Defensive strategies for a world in a mess

By Cherry Reynard

Added 21st September 2016

Tilney Bestinvest’s Gareth Lewis advocates a cautious approach in the wake of Brexit and the continuing low interest rates and quantitative easing climate, with investment in gold proving a successful option.

Defensive strategies for a world in a mess

The world remains mired in the problems created by excess liquidity, built up over several decades, says Tilney Bestinvest chief investment officer Gareth Lewis. The process of restoring banking sector solvency is inherently deflationary.

Central banks have tried to counterbalance these forces with ultra-low interest rates and QE, but the economic effect has been muted. Its side effects on the other hand have been profound – social dissatisfaction, political instability and capital misallocation. These are the issues with which investors must now contend, he argues.

To some extent, policymakers have started to realise this and talk of fiscal solutions. This will take time, says Lewis, and may also have consequences.

“There is more talk of helicopter money,” he says. “This would probably do what payment protection insurance did and transfer money into people’s pockets, in the hope that they would go out and spend it. The danger is that it will trigger a political backlash.”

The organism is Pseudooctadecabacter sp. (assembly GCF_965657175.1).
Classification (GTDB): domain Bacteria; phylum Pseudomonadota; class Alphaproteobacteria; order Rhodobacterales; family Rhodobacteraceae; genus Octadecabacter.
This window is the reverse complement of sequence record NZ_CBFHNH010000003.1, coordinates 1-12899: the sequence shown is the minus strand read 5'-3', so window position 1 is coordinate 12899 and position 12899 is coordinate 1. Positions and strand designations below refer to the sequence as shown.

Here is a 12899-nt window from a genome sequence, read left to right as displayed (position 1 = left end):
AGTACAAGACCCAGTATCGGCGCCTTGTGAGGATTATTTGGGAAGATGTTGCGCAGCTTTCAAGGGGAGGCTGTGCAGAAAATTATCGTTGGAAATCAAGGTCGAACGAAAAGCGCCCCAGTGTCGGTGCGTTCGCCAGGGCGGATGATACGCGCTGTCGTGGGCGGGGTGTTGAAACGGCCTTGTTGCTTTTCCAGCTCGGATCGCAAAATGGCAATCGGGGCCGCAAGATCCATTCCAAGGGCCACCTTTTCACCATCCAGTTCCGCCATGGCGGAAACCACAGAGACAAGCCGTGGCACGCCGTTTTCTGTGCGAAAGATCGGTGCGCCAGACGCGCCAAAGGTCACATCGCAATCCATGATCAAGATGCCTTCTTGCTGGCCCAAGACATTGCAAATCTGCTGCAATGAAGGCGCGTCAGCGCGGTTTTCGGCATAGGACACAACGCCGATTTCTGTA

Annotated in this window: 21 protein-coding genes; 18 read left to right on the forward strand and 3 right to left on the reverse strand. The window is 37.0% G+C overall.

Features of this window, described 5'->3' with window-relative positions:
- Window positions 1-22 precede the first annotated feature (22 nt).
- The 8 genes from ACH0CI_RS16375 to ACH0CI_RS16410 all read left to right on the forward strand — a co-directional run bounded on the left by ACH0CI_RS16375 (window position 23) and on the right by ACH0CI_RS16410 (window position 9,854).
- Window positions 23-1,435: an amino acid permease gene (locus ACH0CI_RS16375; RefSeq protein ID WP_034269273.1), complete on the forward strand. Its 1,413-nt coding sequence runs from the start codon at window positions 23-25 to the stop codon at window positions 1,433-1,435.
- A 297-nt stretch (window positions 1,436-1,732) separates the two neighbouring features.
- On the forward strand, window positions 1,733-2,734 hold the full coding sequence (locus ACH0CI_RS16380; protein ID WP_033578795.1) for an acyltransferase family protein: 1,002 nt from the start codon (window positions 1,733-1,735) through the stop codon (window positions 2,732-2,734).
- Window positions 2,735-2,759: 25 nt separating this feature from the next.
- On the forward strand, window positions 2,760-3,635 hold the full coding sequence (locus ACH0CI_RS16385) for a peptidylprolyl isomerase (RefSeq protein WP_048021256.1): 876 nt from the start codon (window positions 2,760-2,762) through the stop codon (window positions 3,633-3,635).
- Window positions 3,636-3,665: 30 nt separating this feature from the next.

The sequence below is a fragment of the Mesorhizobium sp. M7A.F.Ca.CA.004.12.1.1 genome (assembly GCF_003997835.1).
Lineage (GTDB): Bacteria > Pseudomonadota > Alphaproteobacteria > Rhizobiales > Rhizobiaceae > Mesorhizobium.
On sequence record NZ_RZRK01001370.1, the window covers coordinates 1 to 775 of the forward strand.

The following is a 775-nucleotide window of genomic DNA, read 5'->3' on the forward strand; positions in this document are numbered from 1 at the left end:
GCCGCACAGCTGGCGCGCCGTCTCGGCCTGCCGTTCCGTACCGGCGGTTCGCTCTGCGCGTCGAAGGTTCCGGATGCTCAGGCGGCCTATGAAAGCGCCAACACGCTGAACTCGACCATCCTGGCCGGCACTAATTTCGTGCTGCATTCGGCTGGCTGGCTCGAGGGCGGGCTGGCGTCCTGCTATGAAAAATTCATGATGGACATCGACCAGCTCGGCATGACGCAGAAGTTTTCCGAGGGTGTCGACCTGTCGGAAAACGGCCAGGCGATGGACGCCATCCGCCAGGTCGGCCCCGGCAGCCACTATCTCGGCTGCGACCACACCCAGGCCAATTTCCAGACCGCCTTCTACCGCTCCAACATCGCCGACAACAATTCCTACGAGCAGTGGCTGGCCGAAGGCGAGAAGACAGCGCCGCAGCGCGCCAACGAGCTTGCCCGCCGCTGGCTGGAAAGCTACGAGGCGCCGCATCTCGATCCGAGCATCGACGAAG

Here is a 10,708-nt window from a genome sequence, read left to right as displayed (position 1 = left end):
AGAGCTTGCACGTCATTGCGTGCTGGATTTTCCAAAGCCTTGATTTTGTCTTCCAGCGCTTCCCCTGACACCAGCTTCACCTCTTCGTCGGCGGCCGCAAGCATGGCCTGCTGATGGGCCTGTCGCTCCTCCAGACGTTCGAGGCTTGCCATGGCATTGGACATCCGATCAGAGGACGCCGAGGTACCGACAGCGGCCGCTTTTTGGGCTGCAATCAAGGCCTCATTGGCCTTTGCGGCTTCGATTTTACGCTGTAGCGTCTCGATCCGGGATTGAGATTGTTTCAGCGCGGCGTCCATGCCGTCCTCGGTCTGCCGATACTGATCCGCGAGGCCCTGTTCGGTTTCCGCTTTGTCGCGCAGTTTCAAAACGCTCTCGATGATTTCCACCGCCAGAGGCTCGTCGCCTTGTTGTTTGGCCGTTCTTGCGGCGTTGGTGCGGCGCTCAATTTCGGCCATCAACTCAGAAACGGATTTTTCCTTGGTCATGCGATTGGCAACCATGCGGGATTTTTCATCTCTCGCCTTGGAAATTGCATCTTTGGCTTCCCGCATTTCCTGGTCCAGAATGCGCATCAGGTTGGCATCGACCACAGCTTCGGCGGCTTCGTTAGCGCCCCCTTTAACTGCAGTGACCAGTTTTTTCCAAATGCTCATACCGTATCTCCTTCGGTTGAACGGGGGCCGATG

In the interim, it means tricky times for risk assets as expectations of a normalised economic recovery look optimistic. For Lewis, it suggests a cautious approach.

He believes the excessive liquidity pre-dates the financial crisis, to Alan Greenspan’s tenure at the Federal Reserve. He suggests this has long created artificially cheap money and rolling events of capital misalignment – the technology bubble, the US housing crisis and so on.

China under stress

This is the backdrop for Tilney BestInvest’s six major themes for 2016 (listed on page 44). Of these, Lewis believes that the biggest issue globally is the capital misallocation happening in China. This means the potential for a hard landing and a devalued currency. He believes this will sustain deflationary pressure and stresses in emerging markets and Asia.

He points out that it took US banks 100 years to build up the liabilities that Chinese banks have built up in the past seven years. “You simply can’t allocate that much capital that quickly,” he says. “There is huge over-capacity. There is a non-performing loan issue. As a result, we are underweight Asia. The whole economic ecosystem is linked to China growth.”

In this environment, the Federal Reserve is unlikely to raise rates meaningfully. “The world can’t cope with a strong dollar,” he says. The European Central Bank, Japan and now the UK can be expected to maintain or extend their monetary easing policies, but the market and economic impact will be muted.

 

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